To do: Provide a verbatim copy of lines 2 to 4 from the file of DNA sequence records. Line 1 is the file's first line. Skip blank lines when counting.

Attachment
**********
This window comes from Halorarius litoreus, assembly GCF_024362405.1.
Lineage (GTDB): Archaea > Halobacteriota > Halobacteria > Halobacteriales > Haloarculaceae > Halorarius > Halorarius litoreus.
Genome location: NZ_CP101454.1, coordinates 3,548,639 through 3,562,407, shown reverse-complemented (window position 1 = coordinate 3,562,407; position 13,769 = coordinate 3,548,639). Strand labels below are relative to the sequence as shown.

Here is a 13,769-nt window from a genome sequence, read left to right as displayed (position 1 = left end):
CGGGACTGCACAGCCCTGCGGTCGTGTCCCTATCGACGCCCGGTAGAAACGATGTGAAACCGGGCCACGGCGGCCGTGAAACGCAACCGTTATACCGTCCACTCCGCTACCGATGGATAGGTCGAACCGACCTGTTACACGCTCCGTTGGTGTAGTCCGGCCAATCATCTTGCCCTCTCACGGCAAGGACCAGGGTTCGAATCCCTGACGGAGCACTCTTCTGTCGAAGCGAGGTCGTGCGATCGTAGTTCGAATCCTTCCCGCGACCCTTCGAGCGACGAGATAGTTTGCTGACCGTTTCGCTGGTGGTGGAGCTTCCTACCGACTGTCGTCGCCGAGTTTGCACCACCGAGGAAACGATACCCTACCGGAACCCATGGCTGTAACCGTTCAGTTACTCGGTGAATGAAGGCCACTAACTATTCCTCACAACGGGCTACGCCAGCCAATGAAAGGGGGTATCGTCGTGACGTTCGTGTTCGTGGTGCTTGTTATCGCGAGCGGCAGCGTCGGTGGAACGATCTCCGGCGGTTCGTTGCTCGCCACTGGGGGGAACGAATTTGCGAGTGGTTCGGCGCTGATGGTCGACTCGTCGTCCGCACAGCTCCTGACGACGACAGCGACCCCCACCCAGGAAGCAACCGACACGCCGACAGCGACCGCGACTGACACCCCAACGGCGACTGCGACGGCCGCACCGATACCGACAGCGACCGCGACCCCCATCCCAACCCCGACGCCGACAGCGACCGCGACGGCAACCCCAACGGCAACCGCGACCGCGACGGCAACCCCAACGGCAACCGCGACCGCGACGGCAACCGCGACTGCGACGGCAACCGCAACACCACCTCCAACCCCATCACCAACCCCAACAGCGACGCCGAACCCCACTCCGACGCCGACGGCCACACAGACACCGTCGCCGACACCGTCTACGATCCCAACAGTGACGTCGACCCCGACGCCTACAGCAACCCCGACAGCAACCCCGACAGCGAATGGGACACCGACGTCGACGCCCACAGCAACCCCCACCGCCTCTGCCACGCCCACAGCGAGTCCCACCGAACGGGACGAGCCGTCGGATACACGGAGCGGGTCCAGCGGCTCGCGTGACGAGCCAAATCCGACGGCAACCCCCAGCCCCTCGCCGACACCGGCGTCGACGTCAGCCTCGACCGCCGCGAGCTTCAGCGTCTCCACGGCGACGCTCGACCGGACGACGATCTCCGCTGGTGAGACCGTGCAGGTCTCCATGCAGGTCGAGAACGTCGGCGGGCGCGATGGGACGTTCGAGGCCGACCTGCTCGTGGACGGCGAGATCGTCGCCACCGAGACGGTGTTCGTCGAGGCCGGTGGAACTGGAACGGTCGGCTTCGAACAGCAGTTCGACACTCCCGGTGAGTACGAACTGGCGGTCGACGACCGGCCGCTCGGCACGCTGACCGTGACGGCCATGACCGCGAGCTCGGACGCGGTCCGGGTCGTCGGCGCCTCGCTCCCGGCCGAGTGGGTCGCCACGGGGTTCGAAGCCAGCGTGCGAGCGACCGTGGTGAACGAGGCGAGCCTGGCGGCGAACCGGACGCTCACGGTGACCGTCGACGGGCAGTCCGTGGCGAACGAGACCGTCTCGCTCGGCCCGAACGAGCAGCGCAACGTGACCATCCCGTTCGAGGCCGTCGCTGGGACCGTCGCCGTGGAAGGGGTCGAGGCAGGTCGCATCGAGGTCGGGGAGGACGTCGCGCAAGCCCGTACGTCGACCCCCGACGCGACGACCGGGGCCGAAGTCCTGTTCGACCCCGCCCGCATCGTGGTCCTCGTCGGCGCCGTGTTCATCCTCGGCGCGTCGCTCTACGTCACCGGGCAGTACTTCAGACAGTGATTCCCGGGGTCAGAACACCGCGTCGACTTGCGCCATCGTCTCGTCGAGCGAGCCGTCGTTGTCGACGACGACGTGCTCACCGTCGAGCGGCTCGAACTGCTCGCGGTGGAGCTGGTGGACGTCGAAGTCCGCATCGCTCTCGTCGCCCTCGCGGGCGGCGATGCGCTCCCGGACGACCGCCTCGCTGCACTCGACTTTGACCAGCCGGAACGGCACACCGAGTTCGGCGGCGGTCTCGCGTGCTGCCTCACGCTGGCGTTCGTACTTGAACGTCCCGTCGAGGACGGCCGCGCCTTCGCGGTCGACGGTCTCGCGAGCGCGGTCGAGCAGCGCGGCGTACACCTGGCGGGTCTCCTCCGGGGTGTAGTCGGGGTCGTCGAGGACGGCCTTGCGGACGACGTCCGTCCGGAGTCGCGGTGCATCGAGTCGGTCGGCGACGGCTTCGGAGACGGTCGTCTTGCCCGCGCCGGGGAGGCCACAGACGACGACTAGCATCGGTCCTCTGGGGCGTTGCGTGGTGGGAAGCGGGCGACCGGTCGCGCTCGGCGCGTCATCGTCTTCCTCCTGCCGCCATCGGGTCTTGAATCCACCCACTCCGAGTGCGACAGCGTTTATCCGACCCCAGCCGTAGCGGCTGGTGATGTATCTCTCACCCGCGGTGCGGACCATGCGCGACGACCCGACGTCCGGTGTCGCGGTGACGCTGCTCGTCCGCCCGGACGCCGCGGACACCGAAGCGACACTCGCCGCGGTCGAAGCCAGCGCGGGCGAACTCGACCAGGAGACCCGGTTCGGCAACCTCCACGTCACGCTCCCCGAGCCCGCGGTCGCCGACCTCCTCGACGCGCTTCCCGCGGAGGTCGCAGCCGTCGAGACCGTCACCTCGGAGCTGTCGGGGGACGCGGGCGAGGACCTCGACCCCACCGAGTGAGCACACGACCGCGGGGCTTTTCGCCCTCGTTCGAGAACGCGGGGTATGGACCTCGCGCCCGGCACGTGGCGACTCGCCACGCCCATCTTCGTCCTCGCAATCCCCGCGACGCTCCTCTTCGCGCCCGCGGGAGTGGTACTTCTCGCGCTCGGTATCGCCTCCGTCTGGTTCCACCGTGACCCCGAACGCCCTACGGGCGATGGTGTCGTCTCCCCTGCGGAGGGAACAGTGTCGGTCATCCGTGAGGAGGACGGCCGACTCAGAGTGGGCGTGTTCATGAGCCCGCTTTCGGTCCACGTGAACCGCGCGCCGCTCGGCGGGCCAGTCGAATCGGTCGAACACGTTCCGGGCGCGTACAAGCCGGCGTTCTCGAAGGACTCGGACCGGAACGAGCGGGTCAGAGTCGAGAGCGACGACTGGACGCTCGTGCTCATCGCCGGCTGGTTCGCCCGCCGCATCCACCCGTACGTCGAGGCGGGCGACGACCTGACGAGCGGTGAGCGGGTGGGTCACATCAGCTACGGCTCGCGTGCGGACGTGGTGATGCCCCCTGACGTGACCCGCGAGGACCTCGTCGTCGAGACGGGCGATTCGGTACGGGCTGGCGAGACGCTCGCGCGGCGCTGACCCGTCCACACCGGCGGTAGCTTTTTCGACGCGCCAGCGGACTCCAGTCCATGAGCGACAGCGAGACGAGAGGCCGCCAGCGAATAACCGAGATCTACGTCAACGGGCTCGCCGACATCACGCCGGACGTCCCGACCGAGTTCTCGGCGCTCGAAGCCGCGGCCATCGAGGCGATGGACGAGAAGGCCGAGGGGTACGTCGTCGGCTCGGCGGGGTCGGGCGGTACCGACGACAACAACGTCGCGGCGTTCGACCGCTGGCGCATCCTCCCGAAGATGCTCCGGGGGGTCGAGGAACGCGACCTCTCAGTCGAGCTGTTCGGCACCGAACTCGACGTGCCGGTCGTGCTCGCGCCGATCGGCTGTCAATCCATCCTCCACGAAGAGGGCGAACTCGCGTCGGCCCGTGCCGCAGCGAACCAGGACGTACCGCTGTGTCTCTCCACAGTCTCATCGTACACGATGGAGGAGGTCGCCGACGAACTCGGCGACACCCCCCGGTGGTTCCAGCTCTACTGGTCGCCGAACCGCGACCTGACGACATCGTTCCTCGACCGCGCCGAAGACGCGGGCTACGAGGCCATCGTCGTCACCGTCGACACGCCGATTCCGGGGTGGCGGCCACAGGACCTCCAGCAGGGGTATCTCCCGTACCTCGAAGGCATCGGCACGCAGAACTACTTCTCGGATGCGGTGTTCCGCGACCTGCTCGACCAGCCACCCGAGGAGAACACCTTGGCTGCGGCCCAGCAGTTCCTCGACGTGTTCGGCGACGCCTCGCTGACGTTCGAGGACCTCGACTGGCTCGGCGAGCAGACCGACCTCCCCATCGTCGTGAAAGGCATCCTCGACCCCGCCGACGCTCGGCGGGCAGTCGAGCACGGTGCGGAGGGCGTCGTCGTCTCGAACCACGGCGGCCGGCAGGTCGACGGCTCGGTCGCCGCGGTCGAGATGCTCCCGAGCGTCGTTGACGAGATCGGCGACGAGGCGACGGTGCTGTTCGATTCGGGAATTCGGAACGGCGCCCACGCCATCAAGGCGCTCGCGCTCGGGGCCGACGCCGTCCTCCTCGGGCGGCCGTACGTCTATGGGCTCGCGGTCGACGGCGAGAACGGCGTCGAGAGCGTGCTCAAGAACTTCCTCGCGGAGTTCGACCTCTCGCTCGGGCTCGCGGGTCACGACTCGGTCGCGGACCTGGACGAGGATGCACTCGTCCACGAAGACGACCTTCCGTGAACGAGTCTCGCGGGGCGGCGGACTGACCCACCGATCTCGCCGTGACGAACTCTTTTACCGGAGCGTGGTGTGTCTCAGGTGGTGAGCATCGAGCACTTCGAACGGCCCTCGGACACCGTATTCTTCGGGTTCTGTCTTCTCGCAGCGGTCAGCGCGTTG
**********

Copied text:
Lineage (GTDB): Archaea > Halobacteriota > Halobacteria > Halobacteriales > Haloarculaceae > Halorarius > Halorarius litoreus.
Genome location: NZ_CP101454.1, coordinates 3,548,639 through 3,562,407, shown reverse-complemented (window position 1 = coordinate 3,562,407; position 13,769 = coordinate 3,548,639). Strand labels below are relative to the sequence as shown.

Here is a 13,769-nt window from a genome sequence, read left to right as displayed (position 1 = left end):